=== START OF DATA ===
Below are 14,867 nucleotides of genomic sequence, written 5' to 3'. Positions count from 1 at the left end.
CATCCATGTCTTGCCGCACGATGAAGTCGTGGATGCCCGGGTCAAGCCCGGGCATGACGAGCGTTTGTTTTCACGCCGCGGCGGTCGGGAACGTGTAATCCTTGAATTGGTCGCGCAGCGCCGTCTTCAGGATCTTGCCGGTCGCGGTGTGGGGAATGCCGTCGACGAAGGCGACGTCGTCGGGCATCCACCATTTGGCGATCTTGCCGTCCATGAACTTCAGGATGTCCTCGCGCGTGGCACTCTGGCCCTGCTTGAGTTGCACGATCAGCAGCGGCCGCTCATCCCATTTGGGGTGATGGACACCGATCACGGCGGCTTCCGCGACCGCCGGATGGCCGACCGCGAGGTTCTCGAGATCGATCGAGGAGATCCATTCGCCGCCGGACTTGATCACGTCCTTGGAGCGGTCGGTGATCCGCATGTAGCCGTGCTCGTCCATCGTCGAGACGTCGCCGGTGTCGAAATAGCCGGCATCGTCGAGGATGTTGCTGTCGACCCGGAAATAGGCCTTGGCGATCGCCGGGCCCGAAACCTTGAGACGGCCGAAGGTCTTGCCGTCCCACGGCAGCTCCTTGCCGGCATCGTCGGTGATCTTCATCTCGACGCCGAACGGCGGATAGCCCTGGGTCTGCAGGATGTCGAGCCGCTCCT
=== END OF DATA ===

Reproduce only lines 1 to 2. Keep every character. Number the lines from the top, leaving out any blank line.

Below are 14,867 nucleotides of genomic sequence, written 5' to 3'. Positions count from 1 at the left end.
CATCCATGTCTTGCCGCACGATGAAGTCGTGGATGCCCGGGTCAAGCCCGGGCATGACGAGCGTTTGTTTTCACGCCGCGGCGGTCGGGAACGTGTAATCCTTGAATTGGTCGCGCAGCGCCGTCTTCAGGATCTTGCCGGTCGCGGTGTGGGGAATGCCGTCGACGAAGGCGACGTCGTCGGGCATCCACCATTTGGCGATCTTGCCGTCCATGAACTTCAGGATGTCCTCGCGCGTGGCACTCTGGCCCTGCTTGAGTTGCACGATCAGCAGCGGCCGCTCATCCCATTTGGGGTGATGGACACCGATCACGGCGGCTTCCGCGACCGCCGGATGGCCGACCGCGAGGTTCTCGAGATCGATCGAGGAGATCCATTCGCCGCCGGACTTGATCACGTCCTTGGAGCGGTCGGTGATCCGCATGTAGCCGTGCTCGTCCATCGTCGAGACGTCGCCGGTGTCGAAATAGCCGGCATCGTCGAGGATGTTGCTGTCGACCCGGAAATAGGCCTTGGCGATCGCCGGGCCCGAAACCTTGAGACGGCCGAAGGTCTTGCCGTCCCACGGCAGCTCCTTGCCGGCATCGTCGGTGATCTTCATCTCGACGCCGAACGGCGGATAGCCCTGGGTCTGCAGGATGTCGAGCCGCTCCT